What is the government doing to tackle the fentanyl crisis?
Published Monday, January 9, 2017 8:49PM EST
Last Updated Tuesday, January 10, 2017 7:26AM EST
The fentanyl crisis that has already claimed hundreds of lives in western Canada is now moving east and quickly becoming a national epidemic.
Politicians and health officials met in Toronto on Monday to discuss solutions to the urgent problem.
Fentanyl is a powerful painkiller, roughly 100 times more potent than morphine. A dose of just two milligrams of pure fentanyl can be lethal.
Ontario reported 166 deaths linked to fentanyl in 2015, according to preliminary data from the chief coroner's office.
Toronto has seen a 77 per cent increase in overdose deaths in the past decade, rising to 258 in 2014.
Statistics for 2016 are not yet available for Ontario.
B.C. has reported 374 fentanyl related deaths between January and October 2016. Alberta reported 193 deaths in 2016 that were linked to fentanyl.
The recent spike in fentanyl related deaths has brought criticism that the government isn’t doing enough to stop it.
"I think that it is that the whole country isn't suffering from the same problem -- it's B.C. and Alberta," Hedy Fry, a Liberal MP for Vancouver Centre, said in an interview Sunday. "It's now starting in Ontario, and I would suggest to you that once it gets bad in Ontario, we will notice action being taken."
But Health Minister Jane Philpott argued that there has been progress.
“The reality is we’ve actually been extremely active on this [problem] right from the very beginning,” she said during an interview with CTV Power Play.
She told CTV Power Play that one of her first actions as Health Minister was to approve the fentanyl antidote drug, naloxone, as on over-the-counter drug. It was approved in 2016. Non-prescription nasal spray was also approved in Oct. 2016.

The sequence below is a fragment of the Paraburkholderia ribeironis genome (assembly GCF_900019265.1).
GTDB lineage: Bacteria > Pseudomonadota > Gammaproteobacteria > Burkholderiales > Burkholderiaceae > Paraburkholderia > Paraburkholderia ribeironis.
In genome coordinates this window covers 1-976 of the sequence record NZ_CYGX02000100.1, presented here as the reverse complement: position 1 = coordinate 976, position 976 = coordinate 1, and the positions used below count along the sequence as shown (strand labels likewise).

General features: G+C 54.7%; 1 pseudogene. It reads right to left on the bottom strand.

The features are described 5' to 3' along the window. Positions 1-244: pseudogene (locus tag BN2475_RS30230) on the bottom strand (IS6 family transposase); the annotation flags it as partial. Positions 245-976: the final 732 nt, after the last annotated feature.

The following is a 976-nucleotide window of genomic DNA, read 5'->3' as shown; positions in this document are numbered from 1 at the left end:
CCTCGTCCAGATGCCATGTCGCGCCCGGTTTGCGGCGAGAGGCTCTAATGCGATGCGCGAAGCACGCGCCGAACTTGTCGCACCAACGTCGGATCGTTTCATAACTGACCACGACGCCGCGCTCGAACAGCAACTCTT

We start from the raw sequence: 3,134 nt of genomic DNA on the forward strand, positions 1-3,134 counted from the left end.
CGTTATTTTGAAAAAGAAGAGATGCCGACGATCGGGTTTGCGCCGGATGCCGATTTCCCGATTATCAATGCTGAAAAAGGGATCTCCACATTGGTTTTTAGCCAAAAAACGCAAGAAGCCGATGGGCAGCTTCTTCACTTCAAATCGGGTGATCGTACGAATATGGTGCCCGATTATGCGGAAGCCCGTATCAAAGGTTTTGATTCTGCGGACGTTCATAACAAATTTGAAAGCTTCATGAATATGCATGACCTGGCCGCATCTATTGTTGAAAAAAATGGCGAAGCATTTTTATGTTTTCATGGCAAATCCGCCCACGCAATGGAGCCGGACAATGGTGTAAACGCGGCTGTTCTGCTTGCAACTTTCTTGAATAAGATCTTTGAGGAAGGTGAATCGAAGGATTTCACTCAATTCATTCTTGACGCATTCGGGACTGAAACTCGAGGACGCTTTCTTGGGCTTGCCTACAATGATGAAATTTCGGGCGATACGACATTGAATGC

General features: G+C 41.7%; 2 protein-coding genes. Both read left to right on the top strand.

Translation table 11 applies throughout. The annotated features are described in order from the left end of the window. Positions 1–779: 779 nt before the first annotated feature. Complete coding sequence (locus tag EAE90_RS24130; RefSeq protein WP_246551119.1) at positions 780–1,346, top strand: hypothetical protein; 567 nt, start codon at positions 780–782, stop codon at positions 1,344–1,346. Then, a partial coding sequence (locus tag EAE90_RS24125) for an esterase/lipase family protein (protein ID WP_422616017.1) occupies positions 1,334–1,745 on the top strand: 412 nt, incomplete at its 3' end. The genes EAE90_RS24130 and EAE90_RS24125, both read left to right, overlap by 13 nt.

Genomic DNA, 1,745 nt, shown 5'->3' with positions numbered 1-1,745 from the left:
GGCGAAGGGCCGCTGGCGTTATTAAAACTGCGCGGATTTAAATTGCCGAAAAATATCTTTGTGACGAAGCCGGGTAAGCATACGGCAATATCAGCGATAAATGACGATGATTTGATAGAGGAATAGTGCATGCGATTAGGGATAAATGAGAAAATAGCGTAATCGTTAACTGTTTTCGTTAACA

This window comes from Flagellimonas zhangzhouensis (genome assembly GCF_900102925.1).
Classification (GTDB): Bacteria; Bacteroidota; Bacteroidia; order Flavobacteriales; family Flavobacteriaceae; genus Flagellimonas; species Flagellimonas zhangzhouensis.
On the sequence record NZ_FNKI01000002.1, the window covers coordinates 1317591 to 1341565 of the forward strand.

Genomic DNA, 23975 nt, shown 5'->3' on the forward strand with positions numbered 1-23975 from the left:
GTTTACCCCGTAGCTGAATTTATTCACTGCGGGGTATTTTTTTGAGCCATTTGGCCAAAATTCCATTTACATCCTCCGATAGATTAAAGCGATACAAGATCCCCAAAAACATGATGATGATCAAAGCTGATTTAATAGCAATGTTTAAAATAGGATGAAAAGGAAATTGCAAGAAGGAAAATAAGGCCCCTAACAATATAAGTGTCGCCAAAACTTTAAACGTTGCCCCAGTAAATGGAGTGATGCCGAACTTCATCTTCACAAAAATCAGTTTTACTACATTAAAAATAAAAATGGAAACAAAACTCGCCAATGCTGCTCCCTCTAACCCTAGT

She also talked about her efforts to gather organizations from across the country to address the root causes of the crisis, such as mental illness, poverty and stigma, as well as help with prevention. The collective of organizations would deliver a “comprehensive response” to the crisis to help “save lives and get people into treatment.”
Toronto Mayor John Tory, who was also at the Monday meeting, believes there is a lot to be done to tackle the opioid crisis.
"I don't think that we can sit back and be complacent for one moment," he said in an interview ahead of the Monday meeting.
In an interview with CTV Power Play on Monday he laid out some practical steps to address the issue that he hopes will be implemented quickly.
In line with the suggestion of first responders, Tory said making sure naloxone is available in more places is top priority.
Tory also called on the federal government to pass the good Samaritan legislation “so people aren’t afraid to call 911” when someone is overdosing. He also urged them to give approval for supervised injection sites.
On Monday, the Ontario government gave the go-ahead for three new sites, two in Toronto and one in Ottawa. Although, it may be months before they are officially up and running. Tory told CTV Power Play that they still need approval from the federal government, as well as build the facilities and train people. But Tory said he hopes they open “as soon as possible to save lives.”
Currently, Vancouver is the only Canadian city that has a supervised injection site.
He also hopes to expand the availability of programs that treat people with drug problems. “Those are wholly inadequate across the country right now and that is a systemic problem that needs to be addressed nationally,” he said.
The federal government has recently announced a large investment into mental health services across the country.
Finally, he suggested testing recreational drugs to ensure they’re safe for consumption, possibly similar to the drug test service in Amsterdam.
“If we could have some kind of test that says ‘this drug is dangerous, you shouldn’t touch this’ […] this is going to help prevent some of these kinds of overdoses,” he suggested.
According to Tory, these measures would help “make sure that the people who are dying in the streets of our cities no longer are doing so in cases where it’s preventable,” he said.
Philpott added: “There’s obviously still much more to do […] This isn’t something any single level of government is going to be able to solve. This is a whole of society challenge; it involves all levels of government working together.”